By: John Carlson—
As a skinny, hairy, elastic-lipped life coach named Steven Tyler notes when singing the lyrics to “Amazing,” one of his band Aerosmith’s big hits, “… life’s a journey, not a destination.”
Actually, maybe it’s both. So it was that Nancy and I journeyed to her family reunion recently in Springfield, Ill.
My favorite part of the weekend? Without question it was getting to know Ben and Abby’s son Will, who was two weeks old at the time. Not having held a baby since holding my own approximately eighty years ago, I was amazed how I took to this little pink guy, even to the point of softly singing him “Louie, Louie.” This worked really well until at one point his eyes popped open, he flashed me a skeptical look that said, “What the …” but then immediately zonked back off to sleep.
As for other attractions in Springfield, keep in mind it is Abe Lincoln’s old stomping ground. There’s Lincoln’s House. Lincoln’s Tomb. Lincoln’s Bank Ledger. The Lincoln-Herndon Law Offices. Lincoln’s Memorial Garden. There’s also Abe’s Hideout, the bar where he’d go to ditch Mary Todd and down some brews with his buddies, though this hasn’t been fully historically authenticated yet.
So how was it? Beats me. I didn’t visit any of that.
As it turned out, my Lincoln experience was largely limited to what I have come to think of as my “Abe’s Feet Tour.” The first stop was at Lincoln’s Memorial Souvenir Shop, where Nancy bought me a cool pair of Abe socks, complete with his portrait woven into the fabric.
I love ‘em, though I wouldn’t have minded getting the “I Miss Abe” T-shirt, too.
The other stop on my “Abe’s Feet Tour” was the site of a cabin maybe an hour’s drive from Springfield, the last place he lived with his folks before heading out on his own. In a double blow during the single year the Lincolns stayed there, the family became ill with ague and depleted their food as nature unleashed an horrific winter storm. With nothing to eat, Abe set off for a cabin two miles away to ask for food, but on his way broke through ice covering the Sangamon River and soaked his feet. By the time he reached the cabin, they were frozen.
For a week, the woman there applied a mixture of “goose grease, skunk oil and rabbit fat” to Abe’s feet, which saved them, though chances are they didn’t smell all that great.
That was it for my Lincoln stuff, but I figure that was a lesson in what kind of guy Abe was, even as a young man.
But there’s more to Springfield than Abe Lincoln.
There are also corndogs.
Leaving our motel en masse one day, about twelve of us made our way to the Cozy Dog Drive In. It’s kind of a funky little place that was packed with corndog enthusiasts, and more pushing their way in every minute.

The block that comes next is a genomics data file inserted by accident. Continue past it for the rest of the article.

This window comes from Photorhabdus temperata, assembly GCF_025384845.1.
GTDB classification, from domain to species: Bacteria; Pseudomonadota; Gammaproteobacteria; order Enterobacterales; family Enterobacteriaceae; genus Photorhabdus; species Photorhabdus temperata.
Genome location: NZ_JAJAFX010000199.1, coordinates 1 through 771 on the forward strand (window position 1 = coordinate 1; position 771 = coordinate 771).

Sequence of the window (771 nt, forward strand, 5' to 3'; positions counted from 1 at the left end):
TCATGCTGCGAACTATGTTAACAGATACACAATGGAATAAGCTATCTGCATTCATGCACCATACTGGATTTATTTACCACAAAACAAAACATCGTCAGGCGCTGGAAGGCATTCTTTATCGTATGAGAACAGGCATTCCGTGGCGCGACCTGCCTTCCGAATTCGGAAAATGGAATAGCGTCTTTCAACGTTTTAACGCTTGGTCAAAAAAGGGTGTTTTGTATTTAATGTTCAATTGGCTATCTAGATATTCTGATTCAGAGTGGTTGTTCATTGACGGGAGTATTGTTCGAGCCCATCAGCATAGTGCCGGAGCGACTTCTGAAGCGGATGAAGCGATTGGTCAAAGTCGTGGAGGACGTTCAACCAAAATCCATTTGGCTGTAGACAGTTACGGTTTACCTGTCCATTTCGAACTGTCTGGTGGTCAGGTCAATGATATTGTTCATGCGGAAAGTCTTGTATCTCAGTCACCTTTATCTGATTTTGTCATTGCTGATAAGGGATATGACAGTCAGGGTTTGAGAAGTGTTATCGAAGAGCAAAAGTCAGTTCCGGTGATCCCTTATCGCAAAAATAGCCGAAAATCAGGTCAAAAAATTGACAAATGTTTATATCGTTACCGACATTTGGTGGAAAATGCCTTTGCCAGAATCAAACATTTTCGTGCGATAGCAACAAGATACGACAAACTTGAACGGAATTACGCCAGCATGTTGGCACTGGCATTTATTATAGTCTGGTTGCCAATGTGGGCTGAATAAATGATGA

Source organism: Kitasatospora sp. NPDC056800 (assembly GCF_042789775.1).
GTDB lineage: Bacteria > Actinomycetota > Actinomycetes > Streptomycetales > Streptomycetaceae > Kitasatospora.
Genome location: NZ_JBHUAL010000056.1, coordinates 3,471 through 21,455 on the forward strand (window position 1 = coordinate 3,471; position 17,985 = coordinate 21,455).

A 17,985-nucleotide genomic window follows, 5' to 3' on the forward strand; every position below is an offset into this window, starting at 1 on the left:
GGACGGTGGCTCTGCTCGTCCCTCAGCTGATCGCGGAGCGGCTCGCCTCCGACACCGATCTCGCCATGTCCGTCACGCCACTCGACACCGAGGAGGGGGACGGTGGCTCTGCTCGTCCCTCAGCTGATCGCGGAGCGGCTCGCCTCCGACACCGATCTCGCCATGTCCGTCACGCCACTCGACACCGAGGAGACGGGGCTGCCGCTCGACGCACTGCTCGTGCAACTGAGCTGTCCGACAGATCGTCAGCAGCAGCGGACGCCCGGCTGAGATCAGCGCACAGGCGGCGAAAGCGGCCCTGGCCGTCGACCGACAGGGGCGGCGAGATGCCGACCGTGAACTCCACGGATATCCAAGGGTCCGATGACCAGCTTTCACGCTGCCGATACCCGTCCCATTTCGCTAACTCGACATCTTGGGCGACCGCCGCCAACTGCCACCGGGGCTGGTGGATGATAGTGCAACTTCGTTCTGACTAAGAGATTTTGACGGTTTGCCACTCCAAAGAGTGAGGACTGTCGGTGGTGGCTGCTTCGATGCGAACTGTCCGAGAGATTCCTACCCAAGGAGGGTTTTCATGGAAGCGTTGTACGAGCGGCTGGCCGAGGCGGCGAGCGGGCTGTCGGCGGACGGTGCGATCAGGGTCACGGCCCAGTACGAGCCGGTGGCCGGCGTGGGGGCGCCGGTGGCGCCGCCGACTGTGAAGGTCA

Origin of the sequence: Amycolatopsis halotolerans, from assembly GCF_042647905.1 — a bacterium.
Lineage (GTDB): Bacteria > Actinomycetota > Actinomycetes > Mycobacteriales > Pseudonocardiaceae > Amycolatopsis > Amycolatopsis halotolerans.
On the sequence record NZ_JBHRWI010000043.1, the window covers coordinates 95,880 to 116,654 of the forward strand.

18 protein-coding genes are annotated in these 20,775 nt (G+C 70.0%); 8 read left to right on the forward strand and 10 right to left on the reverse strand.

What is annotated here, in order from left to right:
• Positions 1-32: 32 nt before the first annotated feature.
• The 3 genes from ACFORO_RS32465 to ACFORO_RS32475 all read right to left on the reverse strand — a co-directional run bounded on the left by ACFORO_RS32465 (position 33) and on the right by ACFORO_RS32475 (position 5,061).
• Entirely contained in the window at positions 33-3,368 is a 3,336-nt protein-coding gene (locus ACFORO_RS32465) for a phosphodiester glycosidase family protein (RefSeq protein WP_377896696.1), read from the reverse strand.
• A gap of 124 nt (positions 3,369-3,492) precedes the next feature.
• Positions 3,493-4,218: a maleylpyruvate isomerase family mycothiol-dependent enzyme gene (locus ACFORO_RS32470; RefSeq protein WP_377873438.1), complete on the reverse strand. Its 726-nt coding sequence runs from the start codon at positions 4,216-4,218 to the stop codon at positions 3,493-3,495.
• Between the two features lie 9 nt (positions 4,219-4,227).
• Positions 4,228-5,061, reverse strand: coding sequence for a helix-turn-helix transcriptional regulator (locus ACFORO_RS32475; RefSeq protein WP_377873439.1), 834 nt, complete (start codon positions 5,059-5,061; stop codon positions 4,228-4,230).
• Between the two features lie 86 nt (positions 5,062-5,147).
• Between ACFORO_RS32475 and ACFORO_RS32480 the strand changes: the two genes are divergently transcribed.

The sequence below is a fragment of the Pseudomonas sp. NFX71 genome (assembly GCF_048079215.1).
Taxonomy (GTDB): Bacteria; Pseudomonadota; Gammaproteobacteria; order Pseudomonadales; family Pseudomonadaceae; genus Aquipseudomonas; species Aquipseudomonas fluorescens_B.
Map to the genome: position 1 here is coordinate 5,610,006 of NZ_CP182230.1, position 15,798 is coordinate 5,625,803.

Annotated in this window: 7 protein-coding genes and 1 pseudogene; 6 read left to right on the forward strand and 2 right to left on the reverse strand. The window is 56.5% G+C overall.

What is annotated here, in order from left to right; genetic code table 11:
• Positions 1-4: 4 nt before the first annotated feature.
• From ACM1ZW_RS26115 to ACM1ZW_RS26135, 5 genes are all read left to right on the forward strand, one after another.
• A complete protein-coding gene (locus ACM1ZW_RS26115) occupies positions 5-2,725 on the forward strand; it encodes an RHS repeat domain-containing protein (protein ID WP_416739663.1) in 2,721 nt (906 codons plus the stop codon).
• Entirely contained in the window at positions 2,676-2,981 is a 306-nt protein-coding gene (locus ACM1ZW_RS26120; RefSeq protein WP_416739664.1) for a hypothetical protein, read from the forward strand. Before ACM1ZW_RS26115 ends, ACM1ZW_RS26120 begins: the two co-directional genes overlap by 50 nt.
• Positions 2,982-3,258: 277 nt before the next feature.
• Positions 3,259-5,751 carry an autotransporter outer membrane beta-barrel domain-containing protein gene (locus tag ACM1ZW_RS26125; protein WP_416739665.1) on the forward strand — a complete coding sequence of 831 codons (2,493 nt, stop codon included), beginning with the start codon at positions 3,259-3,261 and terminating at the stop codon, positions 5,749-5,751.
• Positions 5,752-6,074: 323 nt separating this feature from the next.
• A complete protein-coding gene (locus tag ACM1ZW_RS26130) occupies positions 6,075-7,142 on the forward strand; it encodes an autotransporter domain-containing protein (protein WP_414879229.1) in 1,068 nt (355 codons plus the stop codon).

You don’t have to settle for corndogs there. You can get chili and burgers and even a dinky little thing they refer to as a pork tenderloin, which is sure to leave any red-blooded Hoosier choking in fits of laughter. But the corndog, aka Cozy Dog, is king. As deep-fried by founder Ed Waymire for hungry GIs visiting a USO center during World War II, it was originally known as a “crusty cur.” Anyone who’s owned a crusty cur will immediately understand why a more appetizing name was soon called for. Now, the Cozy Dog Drive In is a landmark eatery along Route 66, and was also the site of a “Man v. Food”episode broadcast on the Travel Channel back in 2009.
Maybe I missed it, but I didn’t see anything about how many Cozy Dogs the original host of “Man v. Food,” Adam Richman, downed during his visit, nor whether man, or food, won. I’m pretty sure it was an impressive thing to witness, though.
By the way, if you’re sick to death of arguing about politics these days and figure corndogs should be a safe topic to walk into a bar and begin expounding upon, make sure you’re not in Springfield. Within sight of Lincoln’s Tomb, there’s a dark, somber, rectangular grave marker that reads simply, “Bob Vose, The King of the Korndog.”
All of which leads to my final family reunion food report, this from our last day. Heading to a certain little town with Nancy and her sisters Bev, Margi and Marti, Bev announced we were going to a highly regarded tea shop for lunch. In keeping with the appreciative ooh-yummy hum emanating from my wife and sisters-in-law, I began clapping approvingly.
The whole time I was clapping though, I was praying, “Pleeeease, Jesus! Not a frickin’ tea shop!” And lo, it came to pass that after parking in front of the shop, Nancy announced, “Hey, it’s closed.” Kicking at the pavement, I moaned, “Awww. And I was gonna have a steamy cup of lapsang souchong.”
But wouldn’t you know it? Right next door was an open sports bar with burgers and beer.
So never forget, folks. Where there is life, there is hope.
A former longtime feature writer and columnist for The Star Press in Muncie, Indiana, John Carlson is a storyteller with an unflagging appreciation for the wonderful people of East Central Indiana and the tales of their lives, be they funny, poignant, inspirational or all three. John’s columns appear on Muncie Journal every Friday